Bill will cut healthcare cost
A Bill that will reduce the cost of standard healthcare, HIP and FutureCare premiums has been passed in the House of Assembly with amendments from the Opposition.
The Health (Miscellaneous) Amendment Bill 2017 will also adjust benefits and move dialysis and kidney transplants to the mutual reinsurance fund and remove the ten-month maternity cover exclusion.
Health and seniors minister Jeanne Atherden told the House that it was the first time she was aware of a reduction in rates — the reduction amounts to $4.07 per month, down to $334 per month.
Ms Atherden said: “We have been making every effort to reduce healthcare costs and, at last, are starting to see green shoots.
“The most important indicator telling us we’re on the right track is the National Health Accounts report. This report monitors annual total health spending and the latest report shows that in 2011 health spending began to level off, and in 2015 total health spending actually went down by 1.1 per cent for the first time on record. We finally bent the cost-curve — and we’re the first country to do so, compared to the OECD.”
Two benefits will be added to the standard health benefit helping to reduce healthcare costs and premiums: palliative care in the home setting and coverage for select oral chemotherapies which are more cost effective.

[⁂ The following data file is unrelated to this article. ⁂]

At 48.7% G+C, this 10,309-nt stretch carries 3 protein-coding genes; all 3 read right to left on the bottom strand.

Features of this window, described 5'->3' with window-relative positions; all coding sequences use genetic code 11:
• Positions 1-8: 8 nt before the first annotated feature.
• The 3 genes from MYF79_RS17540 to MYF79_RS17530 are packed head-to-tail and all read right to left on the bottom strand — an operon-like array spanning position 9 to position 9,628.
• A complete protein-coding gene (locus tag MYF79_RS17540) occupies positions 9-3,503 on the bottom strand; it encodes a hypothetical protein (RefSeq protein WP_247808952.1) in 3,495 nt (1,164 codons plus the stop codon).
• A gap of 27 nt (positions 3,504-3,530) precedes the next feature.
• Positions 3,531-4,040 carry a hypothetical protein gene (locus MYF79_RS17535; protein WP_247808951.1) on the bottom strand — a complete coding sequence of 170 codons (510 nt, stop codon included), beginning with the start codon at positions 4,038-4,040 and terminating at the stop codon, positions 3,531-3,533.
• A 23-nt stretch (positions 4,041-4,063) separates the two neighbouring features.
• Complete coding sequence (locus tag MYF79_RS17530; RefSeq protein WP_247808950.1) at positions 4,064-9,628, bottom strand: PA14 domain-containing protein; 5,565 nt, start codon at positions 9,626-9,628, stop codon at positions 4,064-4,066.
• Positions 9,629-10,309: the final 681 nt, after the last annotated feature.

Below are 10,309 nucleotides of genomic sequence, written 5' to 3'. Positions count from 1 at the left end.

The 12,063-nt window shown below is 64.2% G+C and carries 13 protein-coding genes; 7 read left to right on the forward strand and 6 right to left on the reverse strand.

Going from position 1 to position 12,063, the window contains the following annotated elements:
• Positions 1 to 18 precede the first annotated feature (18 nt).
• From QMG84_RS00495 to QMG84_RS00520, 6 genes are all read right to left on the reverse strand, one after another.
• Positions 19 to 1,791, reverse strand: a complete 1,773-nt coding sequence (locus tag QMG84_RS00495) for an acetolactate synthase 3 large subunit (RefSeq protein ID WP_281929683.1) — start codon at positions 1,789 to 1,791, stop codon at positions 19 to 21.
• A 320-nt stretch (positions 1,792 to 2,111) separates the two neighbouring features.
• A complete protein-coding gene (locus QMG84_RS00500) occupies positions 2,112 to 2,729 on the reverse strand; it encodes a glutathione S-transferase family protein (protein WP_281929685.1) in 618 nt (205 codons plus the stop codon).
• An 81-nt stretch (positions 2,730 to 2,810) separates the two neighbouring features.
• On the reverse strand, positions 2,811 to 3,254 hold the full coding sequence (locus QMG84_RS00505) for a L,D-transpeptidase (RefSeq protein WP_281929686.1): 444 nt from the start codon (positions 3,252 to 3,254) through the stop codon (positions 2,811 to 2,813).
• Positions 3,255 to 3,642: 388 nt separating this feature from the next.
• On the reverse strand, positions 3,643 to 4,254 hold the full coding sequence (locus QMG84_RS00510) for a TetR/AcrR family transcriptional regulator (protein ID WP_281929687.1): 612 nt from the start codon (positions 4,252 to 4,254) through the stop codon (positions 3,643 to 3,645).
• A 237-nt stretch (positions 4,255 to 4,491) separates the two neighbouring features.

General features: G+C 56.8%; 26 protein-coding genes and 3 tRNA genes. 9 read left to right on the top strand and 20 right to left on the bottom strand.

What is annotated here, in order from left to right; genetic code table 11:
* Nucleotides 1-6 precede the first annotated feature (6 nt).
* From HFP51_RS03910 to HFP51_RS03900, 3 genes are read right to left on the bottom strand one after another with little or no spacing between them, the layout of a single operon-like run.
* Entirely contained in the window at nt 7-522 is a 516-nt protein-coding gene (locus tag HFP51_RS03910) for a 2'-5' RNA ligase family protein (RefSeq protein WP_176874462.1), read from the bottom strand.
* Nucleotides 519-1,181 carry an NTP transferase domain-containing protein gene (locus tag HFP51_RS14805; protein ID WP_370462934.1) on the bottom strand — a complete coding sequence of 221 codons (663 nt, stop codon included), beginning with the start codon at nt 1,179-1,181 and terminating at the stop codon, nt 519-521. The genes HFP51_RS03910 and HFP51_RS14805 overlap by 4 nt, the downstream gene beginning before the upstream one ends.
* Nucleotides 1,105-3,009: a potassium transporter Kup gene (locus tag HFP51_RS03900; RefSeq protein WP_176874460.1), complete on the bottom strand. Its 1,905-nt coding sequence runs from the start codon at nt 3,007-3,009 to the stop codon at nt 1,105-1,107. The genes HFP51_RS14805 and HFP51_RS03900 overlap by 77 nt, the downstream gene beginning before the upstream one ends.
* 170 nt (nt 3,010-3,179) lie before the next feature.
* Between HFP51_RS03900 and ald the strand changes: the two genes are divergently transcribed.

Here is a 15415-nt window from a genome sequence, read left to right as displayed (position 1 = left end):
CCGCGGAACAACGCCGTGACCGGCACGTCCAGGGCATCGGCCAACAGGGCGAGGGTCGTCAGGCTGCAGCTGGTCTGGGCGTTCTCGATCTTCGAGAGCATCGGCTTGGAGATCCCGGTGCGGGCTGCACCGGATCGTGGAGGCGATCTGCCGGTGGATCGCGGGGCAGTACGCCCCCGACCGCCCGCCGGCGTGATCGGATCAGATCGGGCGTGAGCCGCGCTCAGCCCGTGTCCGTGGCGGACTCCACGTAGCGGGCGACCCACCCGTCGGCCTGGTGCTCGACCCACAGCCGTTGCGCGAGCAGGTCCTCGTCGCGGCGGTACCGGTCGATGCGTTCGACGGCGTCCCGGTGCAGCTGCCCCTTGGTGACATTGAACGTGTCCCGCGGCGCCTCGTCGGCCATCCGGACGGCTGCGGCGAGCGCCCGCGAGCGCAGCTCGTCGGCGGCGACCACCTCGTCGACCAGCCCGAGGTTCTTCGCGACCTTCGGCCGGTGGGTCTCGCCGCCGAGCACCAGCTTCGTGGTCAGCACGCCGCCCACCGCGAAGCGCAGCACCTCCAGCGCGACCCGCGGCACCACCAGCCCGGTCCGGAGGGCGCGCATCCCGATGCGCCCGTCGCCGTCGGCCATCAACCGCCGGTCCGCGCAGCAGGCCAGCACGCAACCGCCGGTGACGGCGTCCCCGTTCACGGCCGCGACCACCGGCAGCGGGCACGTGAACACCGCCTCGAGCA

There will also be an increase to the artificial limbs and appliances benefits from $30,000 to $100,000 adding $0.67 to the premium.
The benefit limit for kidney transplants will increase from $30,000 to $100,000 — claims for kidney transplants up to $100,000 will be covered by the MRF. It is hoped that the $100,000 coverage will enable more people to afford transplants, thereby reducing the need for dialysis (which currently costs $200,000 per year). The transfer to MRF and benefit limit increase will result in a MRF increase of $2.74.
HIP will receive an additional $6.53 per month from the MRF, and FutureCare will receive an additional $2.50 transfer from the MRF.
Ms Atherden also highlighted the need to remove the exclusion for maternity care owing to the risk this exclusion presents to unborn children and expectant mothers.
The kidney transplant benefit for HIP and FutureCare will be set at $50,000 so that, together with the MRF coverage, clients have a maximum of $150,000 coverage for transplants that will enable coming off dialysis.
Shadow health minister Kim Wilson expressed concerns with the adjustments in dialysis. Describing Bermuda as a “sophisticated jurisdiction”, Ms Wilson said that the island should have a “redundancy plan” for the one dialysis facility on the island, at the hospital, in the event that it fails.
“It is particularly alarming. We need to be able to offer a choice,” she said. The amendment included the provision for other facilities, should they arise, to fall under the legislation.
The Bill was approved with the amendment.